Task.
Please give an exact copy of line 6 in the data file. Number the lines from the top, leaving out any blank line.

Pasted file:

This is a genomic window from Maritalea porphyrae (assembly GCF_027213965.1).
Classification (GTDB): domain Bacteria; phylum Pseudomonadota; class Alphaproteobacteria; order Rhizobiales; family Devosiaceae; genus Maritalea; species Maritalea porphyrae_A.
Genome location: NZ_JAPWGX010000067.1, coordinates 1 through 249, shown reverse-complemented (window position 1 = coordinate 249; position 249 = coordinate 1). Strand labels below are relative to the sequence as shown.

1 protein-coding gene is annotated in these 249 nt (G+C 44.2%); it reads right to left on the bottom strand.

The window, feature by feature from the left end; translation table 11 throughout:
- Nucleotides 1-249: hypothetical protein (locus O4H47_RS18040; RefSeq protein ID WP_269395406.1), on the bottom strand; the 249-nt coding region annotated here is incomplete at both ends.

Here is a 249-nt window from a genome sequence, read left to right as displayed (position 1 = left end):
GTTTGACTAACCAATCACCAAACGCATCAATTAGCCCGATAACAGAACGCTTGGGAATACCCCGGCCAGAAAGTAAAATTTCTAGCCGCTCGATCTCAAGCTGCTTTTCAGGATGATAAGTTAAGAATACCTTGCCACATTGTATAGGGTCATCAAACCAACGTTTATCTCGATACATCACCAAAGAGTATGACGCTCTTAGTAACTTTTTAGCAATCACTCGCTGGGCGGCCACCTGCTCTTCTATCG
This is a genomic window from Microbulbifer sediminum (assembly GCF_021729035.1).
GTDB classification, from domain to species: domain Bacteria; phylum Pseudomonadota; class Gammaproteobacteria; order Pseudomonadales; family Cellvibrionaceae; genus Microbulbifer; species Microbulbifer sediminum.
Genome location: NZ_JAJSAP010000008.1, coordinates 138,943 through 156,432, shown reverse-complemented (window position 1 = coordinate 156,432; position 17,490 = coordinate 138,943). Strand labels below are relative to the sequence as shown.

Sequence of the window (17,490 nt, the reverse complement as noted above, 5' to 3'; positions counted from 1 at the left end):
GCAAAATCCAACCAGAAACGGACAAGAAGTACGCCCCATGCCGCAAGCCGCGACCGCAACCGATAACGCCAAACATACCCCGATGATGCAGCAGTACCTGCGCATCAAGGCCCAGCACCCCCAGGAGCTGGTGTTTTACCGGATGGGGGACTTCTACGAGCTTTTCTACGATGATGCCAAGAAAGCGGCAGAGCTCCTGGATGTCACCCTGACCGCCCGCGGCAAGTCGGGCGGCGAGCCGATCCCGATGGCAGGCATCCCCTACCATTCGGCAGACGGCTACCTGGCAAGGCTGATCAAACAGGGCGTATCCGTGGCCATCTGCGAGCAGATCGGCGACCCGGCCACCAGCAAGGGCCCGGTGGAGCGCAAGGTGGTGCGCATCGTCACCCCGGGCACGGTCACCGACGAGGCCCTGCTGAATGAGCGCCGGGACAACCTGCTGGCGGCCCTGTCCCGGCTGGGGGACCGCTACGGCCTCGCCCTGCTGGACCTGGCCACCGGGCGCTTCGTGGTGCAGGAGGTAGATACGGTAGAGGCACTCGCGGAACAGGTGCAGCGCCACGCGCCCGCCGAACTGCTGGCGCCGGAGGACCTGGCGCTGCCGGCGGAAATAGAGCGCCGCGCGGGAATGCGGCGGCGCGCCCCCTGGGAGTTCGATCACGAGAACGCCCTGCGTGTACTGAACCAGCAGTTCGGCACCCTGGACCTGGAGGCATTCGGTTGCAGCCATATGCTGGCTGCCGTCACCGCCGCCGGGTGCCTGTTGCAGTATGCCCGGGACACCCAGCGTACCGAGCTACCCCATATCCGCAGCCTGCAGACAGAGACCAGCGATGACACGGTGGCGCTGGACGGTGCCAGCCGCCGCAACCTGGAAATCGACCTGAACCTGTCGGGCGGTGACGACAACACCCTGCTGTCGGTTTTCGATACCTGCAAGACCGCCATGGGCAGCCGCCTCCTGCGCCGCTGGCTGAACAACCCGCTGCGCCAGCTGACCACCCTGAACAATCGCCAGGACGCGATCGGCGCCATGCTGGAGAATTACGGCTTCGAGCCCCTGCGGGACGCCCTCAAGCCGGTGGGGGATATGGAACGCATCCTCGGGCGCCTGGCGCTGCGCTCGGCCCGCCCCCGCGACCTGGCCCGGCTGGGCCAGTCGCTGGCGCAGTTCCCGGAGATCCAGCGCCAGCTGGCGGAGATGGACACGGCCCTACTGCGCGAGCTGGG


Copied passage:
- Nucleotides 1-249: hypothetical protein (locus O4H47_RS18040; RefSeq protein ID WP_269395406.1), on the bottom strand; the 249-nt coding region annotated here is incomplete at both ends.